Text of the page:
The Supreme Court Discusses, for the First Time, Two Exceptions to the Open Public Records Act

Kovalcik v. Somerset County Prosecutor’s Office, 206 N.J. 581 (2011).  The Open Public Records Act, N.J.S.A. 47:1A-1 to -13 (“OPRA”), makes “government records,” as broadly defined in OPRA, generally accessible.  However, the right of access is not unlimited, and OPRA contains various exceptions to disclosure.  Among those exceptions are (1) “information which is to be kept confidential pursuant to court order,” N.J.S.A. 47:1A-1.1, and (2) subject to certain exceptions, “personnel or pension records of any individual in the possession of a public agency,” N.J.S.A. 47:1A-10.  Until the unanimous opinion in this case, written by Justice Hoens, the Supreme Court had never addressed either of these provisions of OPRA.

The case arose because plaintiff had been indicted for certain crimes, based in part on an investigation that had been conducted by two detectives from the defendant Prosecutor’s Office.  In pre-trial proceedings in that criminal case, plaintiff moved to compel the Prosecutor’s Office to produce to him the detectives’ curricula vitae and a list of any courses that the detectives had taken relating to interrogations and confessions.  That motion was denied.  Plaintiff then served an OPRA request on Somerset County for the same materials.  The Prosecutor’s Office responded that there were no responsive documents, but also that to the extent the request sought personnel records, those records were exempt from disclosure under the OPRA personnel records exemption.

Plaintiff then filed an order to show cause to compel release of the documents.  The Prosecutor’s Office again asserted that there were no responsive documents.  Later, however, the Prosecutor’s Office did locate some responsive documents, reflecting training courses and attendance certificates for one of the detectives.  Still, the Prosecutor’s Office asserted that the documents need not be produced because the order of the criminal division judge denying production was an order of confidentiality, and because the documents were protected personnel records.

The Law Division rejected the Prosecutor’s “order of confidentiality” argument but agreed with the “personnel records” analysis.  Plaintiff appealed.  The Appellate Division too rebuffed the “order of confidentiality” argument.  However, the panel reversed on the “personnel records” issue and ordered disclosure.  The Supreme Court granted the Prosecutor’s petition for certification.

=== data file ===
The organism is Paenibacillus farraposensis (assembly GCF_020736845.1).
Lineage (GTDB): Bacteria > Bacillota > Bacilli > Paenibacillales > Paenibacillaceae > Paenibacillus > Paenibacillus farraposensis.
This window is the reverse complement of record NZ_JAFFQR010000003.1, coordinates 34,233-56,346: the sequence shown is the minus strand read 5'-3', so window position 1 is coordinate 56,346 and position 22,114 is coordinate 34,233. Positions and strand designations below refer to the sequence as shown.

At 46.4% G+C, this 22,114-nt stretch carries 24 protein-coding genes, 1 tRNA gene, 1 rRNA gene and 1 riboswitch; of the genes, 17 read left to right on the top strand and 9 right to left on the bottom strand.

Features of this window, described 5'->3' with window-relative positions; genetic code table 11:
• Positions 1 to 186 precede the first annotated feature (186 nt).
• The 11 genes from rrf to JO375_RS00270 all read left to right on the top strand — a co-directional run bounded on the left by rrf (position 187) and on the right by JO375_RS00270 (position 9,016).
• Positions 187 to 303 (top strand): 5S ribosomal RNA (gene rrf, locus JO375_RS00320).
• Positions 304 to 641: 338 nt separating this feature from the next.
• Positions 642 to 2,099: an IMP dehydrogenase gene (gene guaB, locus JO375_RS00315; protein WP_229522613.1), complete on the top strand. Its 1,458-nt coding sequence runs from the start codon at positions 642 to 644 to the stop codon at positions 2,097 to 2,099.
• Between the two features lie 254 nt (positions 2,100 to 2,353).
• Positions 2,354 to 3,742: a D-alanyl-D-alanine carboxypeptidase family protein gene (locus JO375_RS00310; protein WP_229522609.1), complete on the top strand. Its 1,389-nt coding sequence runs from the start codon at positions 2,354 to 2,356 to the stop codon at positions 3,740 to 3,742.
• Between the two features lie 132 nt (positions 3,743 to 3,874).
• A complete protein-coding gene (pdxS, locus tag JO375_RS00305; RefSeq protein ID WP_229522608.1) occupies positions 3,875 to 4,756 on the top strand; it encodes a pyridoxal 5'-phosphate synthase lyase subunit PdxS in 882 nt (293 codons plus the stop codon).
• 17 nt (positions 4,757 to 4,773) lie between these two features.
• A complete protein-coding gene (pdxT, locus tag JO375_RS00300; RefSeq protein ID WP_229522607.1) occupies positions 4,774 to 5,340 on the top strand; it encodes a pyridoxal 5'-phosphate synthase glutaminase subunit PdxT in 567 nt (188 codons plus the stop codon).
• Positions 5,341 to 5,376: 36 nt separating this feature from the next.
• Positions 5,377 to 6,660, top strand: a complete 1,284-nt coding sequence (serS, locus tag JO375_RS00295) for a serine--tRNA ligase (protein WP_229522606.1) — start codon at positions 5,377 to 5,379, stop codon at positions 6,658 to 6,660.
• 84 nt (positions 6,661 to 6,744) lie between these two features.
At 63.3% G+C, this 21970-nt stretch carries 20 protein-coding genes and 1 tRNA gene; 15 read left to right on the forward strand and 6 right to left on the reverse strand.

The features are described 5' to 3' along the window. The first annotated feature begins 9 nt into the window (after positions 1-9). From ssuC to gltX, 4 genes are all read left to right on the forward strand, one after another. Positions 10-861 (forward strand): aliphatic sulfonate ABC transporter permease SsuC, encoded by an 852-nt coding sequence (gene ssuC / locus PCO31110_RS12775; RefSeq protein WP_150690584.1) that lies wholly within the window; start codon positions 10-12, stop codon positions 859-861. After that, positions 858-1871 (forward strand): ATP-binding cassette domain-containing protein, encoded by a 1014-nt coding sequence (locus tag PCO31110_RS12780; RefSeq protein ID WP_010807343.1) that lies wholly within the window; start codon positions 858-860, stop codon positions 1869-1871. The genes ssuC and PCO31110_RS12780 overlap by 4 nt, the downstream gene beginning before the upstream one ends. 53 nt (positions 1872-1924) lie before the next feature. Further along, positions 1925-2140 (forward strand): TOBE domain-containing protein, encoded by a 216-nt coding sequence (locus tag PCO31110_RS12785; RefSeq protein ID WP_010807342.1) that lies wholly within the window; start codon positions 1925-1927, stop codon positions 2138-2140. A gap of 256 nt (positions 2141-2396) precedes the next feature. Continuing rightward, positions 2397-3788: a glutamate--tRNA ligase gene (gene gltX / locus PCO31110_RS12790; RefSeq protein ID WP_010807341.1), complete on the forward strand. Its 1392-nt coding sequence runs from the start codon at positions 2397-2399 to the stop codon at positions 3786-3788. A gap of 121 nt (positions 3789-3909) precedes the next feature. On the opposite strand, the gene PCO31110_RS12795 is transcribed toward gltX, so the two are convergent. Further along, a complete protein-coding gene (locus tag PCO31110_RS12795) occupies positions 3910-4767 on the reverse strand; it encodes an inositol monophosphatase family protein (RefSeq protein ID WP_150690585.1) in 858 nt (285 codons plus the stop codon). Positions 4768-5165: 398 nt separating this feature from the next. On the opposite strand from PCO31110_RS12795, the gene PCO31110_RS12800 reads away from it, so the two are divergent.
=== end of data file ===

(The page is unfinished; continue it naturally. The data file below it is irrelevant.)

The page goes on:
Like the courts below, the Supreme Court rejected the notion that the order of the criminal judge denying disclosure was an “order of confidentiality.”  Justice Hoens observed that requests for discovery or disclosure are denied for all sorts or reasons, most having nothing to do with confidentiality.  Moreover, under the plain language of OPRA, “there is a difference between a decision to deny a motion to compel and one that would cloak the underlying material with the protections of confidentiality.”

The Prosecutor’s Office also contended that criminal defendants have no right to use OPRA.  The Court rejected that argument out of hand.  Nothing in OPRA permits the Court to limit OPRA rights “based on an evaluation of the requestor’s status.”  On the contrary, as Justice Hoens observed, “OPRA itself contains two separate exemptions which relate to documents in criminal matters,” thus indicating that the Legislature contemplated that criminal defendants could use OPRA.

On the “personnel records” issue, the Court held that the records of the detective’s coursework were personnel records that would be protected from disclosure unless an exception to the personnel records exemption applied.  One such exception is for information disclosing “specific experiential, educational or medical qualifications required for government employment.”  Justice Hoens emphasized the importance of the Legislature’s use of “specific” and “required” in this exception.  The parties had not focused on this exception or developed a record as to whether courses taken by the detective were “required” for employment.  The Court remanded this issue for further consideration.